But now it’s sophomore album time and Jay-Z thumbs his nose at being a star while doing one of the first things he mastered during his early career: rapping over a DJ Premier beat. Over a dulcet Aaliyah sample, he half-playfully dodges the question of if he’s telling the truth about that spot he referred to on Reasonable Doubt “Friend or Foe.” Then Jay-Z goes on the offensive when the beat switches blaxploitation grit. “Motherfuckers can’t rhyme no more, ’bout crime no more/’Til I’m no more, ’cause I’m so raw,” Hov announces, kicking off the final part with grim determination. He’s a hustler at his core, but for now, he’s here to rap.
“This Can’t Be Life” feat. Beanie Sigel & Scarface (2000, The Dynasty)
The story behind “This Can’t Be Life” has become just as impactful as the song itself. Jay-Z, his engineer Guru, and Scarface were hanging out in Bassline Studios to record “This Can’t Be Life” when the Houston rapper got a phone call saying that his friend’s son died in a fire. Jay offered Scarface a chance to do the verse another time. “Nah, Jig, I’ll do it now,” he said. Scarface, by a small miracle, manages to find clarity in that moment to channel into that into a deeply empathetic verse (“I could’ve rapped about my hard times on this song/But heaven knows I woulda been wrong”).
The tragedy stands over a rare sight in the first verse: an insecure Jay-Z. Hov has always broken down the dangerous cycles of his former life dealing drugs. This verse finds hustler Jay not believing that his talent as a writer was a way out (“I’m still stretching on the block/Like “Damn, I’ma be a failure”Surrounded by thugs, drugs, and drug paraphernalia”). Even with a close relationship with death, there’s still an audacity in wanting more.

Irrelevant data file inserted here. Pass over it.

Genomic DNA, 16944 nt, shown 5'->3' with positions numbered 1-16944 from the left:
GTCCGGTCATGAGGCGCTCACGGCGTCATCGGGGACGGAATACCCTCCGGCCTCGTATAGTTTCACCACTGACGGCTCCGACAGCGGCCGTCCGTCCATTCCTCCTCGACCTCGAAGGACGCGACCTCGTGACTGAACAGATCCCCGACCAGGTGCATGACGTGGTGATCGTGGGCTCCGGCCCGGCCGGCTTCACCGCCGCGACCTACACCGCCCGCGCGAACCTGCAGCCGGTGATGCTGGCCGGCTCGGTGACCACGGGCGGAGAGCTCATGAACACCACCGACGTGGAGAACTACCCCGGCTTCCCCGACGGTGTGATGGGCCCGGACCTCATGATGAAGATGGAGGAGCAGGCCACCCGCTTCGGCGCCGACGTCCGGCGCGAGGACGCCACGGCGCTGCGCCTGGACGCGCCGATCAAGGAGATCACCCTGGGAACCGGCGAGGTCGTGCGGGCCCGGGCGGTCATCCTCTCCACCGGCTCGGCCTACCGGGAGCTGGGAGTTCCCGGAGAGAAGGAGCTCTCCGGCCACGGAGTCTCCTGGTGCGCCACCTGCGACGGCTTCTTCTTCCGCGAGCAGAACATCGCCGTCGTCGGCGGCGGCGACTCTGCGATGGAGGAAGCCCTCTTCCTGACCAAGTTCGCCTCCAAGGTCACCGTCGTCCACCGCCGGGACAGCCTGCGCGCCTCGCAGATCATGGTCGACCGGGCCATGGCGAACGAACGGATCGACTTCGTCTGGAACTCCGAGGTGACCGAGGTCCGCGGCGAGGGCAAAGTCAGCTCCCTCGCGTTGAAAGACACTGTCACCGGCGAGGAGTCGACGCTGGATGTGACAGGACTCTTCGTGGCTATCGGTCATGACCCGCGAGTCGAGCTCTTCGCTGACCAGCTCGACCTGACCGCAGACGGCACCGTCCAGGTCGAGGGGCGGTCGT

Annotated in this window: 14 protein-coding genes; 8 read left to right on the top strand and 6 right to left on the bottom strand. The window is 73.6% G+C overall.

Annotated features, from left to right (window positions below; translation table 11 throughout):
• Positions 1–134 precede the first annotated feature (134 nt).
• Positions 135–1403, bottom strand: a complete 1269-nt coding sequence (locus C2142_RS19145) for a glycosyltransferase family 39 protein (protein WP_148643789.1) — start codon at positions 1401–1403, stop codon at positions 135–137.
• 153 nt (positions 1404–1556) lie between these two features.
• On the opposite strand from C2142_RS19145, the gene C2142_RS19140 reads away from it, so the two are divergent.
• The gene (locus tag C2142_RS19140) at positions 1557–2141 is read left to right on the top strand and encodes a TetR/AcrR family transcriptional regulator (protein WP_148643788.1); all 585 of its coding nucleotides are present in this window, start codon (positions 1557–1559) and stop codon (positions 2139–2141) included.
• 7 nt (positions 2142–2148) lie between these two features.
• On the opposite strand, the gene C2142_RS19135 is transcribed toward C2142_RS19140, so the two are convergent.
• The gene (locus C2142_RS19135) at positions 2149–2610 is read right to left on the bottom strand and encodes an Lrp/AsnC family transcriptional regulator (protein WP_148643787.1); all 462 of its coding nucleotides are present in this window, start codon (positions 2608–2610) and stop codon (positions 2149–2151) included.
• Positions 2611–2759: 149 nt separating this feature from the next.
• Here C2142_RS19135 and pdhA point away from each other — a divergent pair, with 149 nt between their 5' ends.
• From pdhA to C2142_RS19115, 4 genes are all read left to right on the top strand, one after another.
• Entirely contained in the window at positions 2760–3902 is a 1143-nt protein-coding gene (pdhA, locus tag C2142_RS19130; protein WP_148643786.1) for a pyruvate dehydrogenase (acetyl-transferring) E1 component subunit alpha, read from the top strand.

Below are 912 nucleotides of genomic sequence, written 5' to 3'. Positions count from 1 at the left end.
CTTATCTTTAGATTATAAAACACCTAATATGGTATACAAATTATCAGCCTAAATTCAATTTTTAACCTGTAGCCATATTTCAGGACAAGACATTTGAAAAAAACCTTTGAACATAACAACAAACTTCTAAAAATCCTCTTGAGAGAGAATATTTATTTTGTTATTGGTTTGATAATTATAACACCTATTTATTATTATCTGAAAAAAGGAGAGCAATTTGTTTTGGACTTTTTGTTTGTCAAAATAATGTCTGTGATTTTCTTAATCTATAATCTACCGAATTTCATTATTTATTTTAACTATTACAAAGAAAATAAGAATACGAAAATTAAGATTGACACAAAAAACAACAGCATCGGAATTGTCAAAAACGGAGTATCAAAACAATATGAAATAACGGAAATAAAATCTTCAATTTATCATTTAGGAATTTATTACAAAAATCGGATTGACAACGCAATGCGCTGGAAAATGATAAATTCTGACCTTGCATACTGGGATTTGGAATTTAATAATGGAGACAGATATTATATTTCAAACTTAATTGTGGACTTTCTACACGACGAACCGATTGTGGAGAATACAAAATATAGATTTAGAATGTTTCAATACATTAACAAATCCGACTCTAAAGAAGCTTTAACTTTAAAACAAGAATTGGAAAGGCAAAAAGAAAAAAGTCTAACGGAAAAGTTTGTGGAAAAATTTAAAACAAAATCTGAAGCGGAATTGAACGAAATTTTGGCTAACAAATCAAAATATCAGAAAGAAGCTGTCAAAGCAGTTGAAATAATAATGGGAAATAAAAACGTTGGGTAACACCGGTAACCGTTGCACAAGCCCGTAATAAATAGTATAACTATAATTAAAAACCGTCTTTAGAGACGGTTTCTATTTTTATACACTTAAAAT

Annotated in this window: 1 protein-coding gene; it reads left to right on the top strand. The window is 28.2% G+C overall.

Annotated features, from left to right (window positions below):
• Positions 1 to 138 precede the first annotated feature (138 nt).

“Never Change” (2001, The Blueprint)
A Kanye West-produced Jay-Z track has the effect of making those 92 bricks feel like a personal loss to us all. Reasonable Doubt and The Blueprint differ in how the former was more so dedicated to the hustlers, while the latter was more accessible to those outside of that life. Still, “Never Change” finds Jay-Z weaving some of the denser street references and nickname shoutouts over West’s wistful David Ruffin samples. But the verses aren’t so labyrinth that the gems do not present themselves. “I’m like a dog: I never speak, but I understand” is a specific street code written sharply enough to be universally relatable.
“Blueprint (Momma Loves Me)” (2001, The Blueprint)
If Reasonable Doubt takes a cold look at the trauma of growing up in the streets, The Blueprint, with all of its highs, argues that suffering has to be for something. The latter’s sobering outro emphatically gestures at that idea. “Blueprint (Momma Loves Me)” is poignant because it’s a reminder that all we’re ultimately our biographies—because Shawn Carter is ultimately human, that’s a fact for him as well. The biographical ending to his most popular classic spends time reminiscing on a community that built him, including Eric, who once fought Jay; Gil who introduced him to the drug game; and Grandma, who fed him banana pudding. The verse-long track’s improvisational elements adds to its sincerity. At one point, Jay interrupts his own rap for a quick aside, because how could he forget to tell his locked-up friend that he’ll take care of his family while he’s away? Jay-Z ends his tribute with a reminder of his mental pen’s nuance: At the very last bar, he switches his repetition of “momma loved me” to present tense. He still carries the streets and its people with him.
“D’Evils” (1996, Reasonable Doubt)